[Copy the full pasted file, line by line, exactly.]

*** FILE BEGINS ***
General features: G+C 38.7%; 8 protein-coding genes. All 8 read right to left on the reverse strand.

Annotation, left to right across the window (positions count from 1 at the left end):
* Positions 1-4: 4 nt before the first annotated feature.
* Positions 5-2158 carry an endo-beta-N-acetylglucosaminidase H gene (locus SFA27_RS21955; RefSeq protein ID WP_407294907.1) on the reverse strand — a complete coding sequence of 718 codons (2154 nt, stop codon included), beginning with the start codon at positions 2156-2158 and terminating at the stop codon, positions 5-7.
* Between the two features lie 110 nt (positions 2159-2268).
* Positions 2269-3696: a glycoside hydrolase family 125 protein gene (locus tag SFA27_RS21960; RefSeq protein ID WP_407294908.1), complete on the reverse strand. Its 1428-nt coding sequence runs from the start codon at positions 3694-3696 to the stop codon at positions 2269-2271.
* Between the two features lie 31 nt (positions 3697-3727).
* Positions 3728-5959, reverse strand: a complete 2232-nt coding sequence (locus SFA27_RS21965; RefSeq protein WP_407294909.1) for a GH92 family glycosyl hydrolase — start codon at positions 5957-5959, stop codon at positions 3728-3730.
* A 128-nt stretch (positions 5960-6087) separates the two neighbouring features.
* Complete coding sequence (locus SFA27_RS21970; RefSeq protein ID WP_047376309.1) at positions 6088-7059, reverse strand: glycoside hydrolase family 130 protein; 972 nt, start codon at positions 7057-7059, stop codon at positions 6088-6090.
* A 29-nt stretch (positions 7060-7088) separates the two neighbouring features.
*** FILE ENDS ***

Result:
General features: G+C 38.7%; 8 protein-coding genes. All 8 read right to left on the reverse strand.

Annotation, left to right across the window (positions count from 1 at the left end):
* Positions 1-4: 4 nt before the first annotated feature.
* Positions 5-2158 carry an endo-beta-N-acetylglucosaminidase H gene (locus SFA27_RS21955; RefSeq protein ID WP_407294907.1) on the reverse strand — a complete coding sequence of 718 codons (2154 nt, stop codon included), beginning with the start codon at positions 2156-2158 and terminating at the stop codon, positions 5-7.
* Between the two features lie 110 nt (positions 2159-2268).
* Positions 2269-3696: a glycoside hydrolase family 125 protein gene (locus tag SFA27_RS21960; RefSeq protein ID WP_407294908.1), complete on the reverse strand. Its 1428-nt coding sequence runs from the start codon at positions 3694-3696 to the stop codon at positions 2269-2271.
* Between the two features lie 31 nt (positions 3697-3727).
* Positions 3728-5959, reverse strand: a complete 2232-nt coding sequence (locus SFA27_RS21965; RefSeq protein WP_407294909.1) for a GH92 family glycosyl hydrolase — start codon at positions 5957-5959, stop codon at positions 3728-3730.
* A 128-nt stretch (positions 5960-6087) separates the two neighbouring features.
* Complete coding sequence (locus SFA27_RS21970; RefSeq protein ID WP_047376309.1) at positions 6088-7059, reverse strand: glycoside hydrolase family 130 protein; 972 nt, start codon at positions 7057-7059, stop codon at positions 6088-6090.
* A 29-nt stretch (positions 7060-7088) separates the two neighbouring features.